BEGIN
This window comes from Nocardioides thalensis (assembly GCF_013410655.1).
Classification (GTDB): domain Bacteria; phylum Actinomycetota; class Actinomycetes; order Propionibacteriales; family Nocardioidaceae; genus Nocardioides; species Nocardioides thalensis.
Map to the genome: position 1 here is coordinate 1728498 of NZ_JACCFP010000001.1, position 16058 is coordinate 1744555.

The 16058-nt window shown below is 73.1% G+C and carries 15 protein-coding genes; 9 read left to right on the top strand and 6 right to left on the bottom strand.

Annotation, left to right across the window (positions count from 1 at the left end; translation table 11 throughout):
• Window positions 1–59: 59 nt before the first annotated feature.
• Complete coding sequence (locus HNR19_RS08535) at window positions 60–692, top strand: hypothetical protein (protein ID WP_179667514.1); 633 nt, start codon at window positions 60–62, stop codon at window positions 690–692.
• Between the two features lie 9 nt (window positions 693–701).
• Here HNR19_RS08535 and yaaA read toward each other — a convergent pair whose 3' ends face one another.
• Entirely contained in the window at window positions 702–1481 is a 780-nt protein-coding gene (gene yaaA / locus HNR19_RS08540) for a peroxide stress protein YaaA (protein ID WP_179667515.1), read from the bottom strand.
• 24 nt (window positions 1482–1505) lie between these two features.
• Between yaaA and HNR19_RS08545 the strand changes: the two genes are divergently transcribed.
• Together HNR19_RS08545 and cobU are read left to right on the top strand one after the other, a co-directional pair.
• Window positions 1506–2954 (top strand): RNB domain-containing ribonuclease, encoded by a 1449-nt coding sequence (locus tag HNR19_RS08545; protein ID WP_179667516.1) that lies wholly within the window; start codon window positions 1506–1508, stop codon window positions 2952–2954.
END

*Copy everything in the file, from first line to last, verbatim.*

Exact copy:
This window comes from Nocardioides thalensis (assembly GCF_013410655.1).
Classification (GTDB): domain Bacteria; phylum Actinomycetota; class Actinomycetes; order Propionibacteriales; family Nocardioidaceae; genus Nocardioides; species Nocardioides thalensis.
Map to the genome: position 1 here is coordinate 1728498 of NZ_JACCFP010000001.1, position 16058 is coordinate 1744555.

The 16058-nt window shown below is 73.1% G+C and carries 15 protein-coding genes; 9 read left to right on the top strand and 6 right to left on the bottom strand.

Annotation, left to right across the window (positions count from 1 at the left end; translation table 11 throughout):
• Window positions 1–59: 59 nt before the first annotated feature.
• Complete coding sequence (locus HNR19_RS08535) at window positions 60–692, top strand: hypothetical protein (protein ID WP_179667514.1); 633 nt, start codon at window positions 60–62, stop codon at window positions 690–692.
• Between the two features lie 9 nt (window positions 693–701).
• Here HNR19_RS08535 and yaaA read toward each other — a convergent pair whose 3' ends face one another.
• Entirely contained in the window at window positions 702–1481 is a 780-nt protein-coding gene (gene yaaA / locus HNR19_RS08540) for a peroxide stress protein YaaA (protein ID WP_179667515.1), read from the bottom strand.
• 24 nt (window positions 1482–1505) lie between these two features.
• Between yaaA and HNR19_RS08545 the strand changes: the two genes are divergently transcribed.
• Together HNR19_RS08545 and cobU are read left to right on the top strand one after the other, a co-directional pair.
• Window positions 1506–2954 (top strand): RNB domain-containing ribonuclease, encoded by a 1449-nt coding sequence (locus tag HNR19_RS08545; protein ID WP_179667516.1) that lies wholly within the window; start codon window positions 1506–1508, stop codon window positions 2952–2954.